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Shacking Up
"We're gonna wake up Harahan," says Jimmy Collings, the owner of Rivershack Tavern (3449 River Road, Jefferson, 834-4938) who, with wife Samantha, is nearly set to debut a new bar and restaurant in the old Pontchartrain Bank building (1855 Dock St.). Shimmy Shack's menu will be upscale of Rivershack's, which is already more inventive than most bar menus. Shimmy Shack plans to offer full-meal entrees and a line of Cuban-style "flat" sandwiches, as well as burgers and po-boys. Known at Rivershack for turning other people's junk into a barroom of treasures, Collings has already found 800 (at least)-year-old cypress wood for Shimmy Shack's bar top, which he plans to stain with 150-year-old Grand Marnier. The video poker machines are in the old bank vault, which is wallpapered with photographs of real safe deposit boxes. And there's one "really cool decoration" that won't be revealed until an official unveiling. One can only imagine. "You've got to make fun of yourself and the business you're in because otherwise it'll eat you alive," Collings says. Shimmy Shack will open in October.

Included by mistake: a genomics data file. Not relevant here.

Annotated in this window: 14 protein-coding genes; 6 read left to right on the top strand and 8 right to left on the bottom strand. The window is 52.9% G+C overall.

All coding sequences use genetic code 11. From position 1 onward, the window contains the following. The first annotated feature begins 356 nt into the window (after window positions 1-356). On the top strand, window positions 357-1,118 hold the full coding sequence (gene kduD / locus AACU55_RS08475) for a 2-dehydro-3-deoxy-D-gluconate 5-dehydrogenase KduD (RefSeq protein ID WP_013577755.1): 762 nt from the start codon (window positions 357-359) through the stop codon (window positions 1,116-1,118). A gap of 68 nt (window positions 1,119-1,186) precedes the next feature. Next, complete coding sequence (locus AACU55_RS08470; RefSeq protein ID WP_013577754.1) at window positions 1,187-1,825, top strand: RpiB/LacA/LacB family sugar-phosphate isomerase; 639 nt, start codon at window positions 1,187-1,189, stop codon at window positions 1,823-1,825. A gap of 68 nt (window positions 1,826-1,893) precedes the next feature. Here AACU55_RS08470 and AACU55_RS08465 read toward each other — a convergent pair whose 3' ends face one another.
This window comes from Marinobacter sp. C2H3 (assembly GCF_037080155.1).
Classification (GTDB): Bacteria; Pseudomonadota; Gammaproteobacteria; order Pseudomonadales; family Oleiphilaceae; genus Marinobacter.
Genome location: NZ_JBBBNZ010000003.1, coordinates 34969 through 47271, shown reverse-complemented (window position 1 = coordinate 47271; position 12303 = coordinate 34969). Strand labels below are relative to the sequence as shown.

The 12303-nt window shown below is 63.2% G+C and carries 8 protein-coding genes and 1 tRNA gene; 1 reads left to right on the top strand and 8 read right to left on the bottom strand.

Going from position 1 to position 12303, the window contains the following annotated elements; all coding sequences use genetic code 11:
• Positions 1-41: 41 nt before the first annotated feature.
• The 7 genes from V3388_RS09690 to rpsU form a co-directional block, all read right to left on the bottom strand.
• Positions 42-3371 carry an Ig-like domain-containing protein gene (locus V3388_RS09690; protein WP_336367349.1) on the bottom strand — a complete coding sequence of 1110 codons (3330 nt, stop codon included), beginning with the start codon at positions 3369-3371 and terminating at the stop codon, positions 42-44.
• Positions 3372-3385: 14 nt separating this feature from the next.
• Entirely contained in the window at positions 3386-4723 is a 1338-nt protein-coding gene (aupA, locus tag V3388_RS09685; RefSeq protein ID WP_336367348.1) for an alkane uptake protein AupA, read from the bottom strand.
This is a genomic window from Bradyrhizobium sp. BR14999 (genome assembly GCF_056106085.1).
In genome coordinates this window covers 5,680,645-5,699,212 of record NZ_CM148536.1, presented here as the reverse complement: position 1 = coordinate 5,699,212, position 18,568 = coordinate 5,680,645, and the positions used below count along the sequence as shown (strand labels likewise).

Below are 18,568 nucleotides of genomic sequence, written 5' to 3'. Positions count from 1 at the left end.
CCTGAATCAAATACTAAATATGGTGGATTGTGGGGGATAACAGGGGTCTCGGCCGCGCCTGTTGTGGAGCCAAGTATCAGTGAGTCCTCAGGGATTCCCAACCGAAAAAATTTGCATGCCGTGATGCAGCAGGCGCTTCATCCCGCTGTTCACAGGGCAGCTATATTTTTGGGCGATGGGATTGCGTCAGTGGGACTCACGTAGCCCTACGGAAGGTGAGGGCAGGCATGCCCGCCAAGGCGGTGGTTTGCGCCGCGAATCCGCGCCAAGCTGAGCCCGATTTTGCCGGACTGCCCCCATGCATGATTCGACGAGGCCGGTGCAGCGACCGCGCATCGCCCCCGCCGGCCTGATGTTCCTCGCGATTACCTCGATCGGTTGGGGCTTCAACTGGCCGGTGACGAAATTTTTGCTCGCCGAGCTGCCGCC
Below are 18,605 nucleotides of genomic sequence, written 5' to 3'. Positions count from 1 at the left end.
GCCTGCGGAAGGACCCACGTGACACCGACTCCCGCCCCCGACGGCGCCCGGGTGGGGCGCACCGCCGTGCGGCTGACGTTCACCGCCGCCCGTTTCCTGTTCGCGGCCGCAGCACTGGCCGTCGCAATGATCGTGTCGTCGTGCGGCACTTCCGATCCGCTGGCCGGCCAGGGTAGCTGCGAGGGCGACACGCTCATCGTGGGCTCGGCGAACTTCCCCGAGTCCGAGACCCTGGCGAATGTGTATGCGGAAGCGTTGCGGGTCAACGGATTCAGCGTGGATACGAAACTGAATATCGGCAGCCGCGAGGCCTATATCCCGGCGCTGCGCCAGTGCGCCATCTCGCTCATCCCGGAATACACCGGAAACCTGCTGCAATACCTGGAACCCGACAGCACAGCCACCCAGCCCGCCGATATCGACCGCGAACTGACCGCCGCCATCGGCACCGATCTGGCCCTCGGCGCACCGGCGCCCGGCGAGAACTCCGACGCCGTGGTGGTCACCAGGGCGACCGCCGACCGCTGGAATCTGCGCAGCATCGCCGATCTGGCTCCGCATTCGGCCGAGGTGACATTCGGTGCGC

Best of the Rest
"Keep it local." That's the logo Kevin Roberts, a former brand manager in the electronics industry, is trying to get across with his 39-page, self-published New Orleans Neighborhood Restaurant Guide: A Guide for the Rest of Us ($5.95). Recognizing that many of the restaurants included do benefit from significant tourist business (Pascal's Manale and Jacques-Imo's, for example), Roberts is most concerned with marketing 40 of New Orleans' unique neighborhood restaurants to the metro area's locals. "You don't need all those cruise ships if you'd just market yourself to Metairie," he says. The impassioned author once held a birthday dinner at Franky & Johnny's and was horrified to learn that nine of his 13 guests -- all of whom live in the area -- had never been to the Uptown landmark. Another time, one of Roberts' friends living in the suburbs admitted he had never taken his children to Angelo Brocato for ice cream. "Most kids in America think you have to go to a shopping mall to eat dinner," he says. "I want to help these restaurants get exposure to the next generation." Look for Roberts' guide at Barnes & Noble's Metairie location, Borders, Beaucoup Books, Octavia Books, Maple Street Book Shop, Perlis on Magazine Street, CD Warehouse on Magazine Street and at many neighborhood restaurants mentioned in the book.


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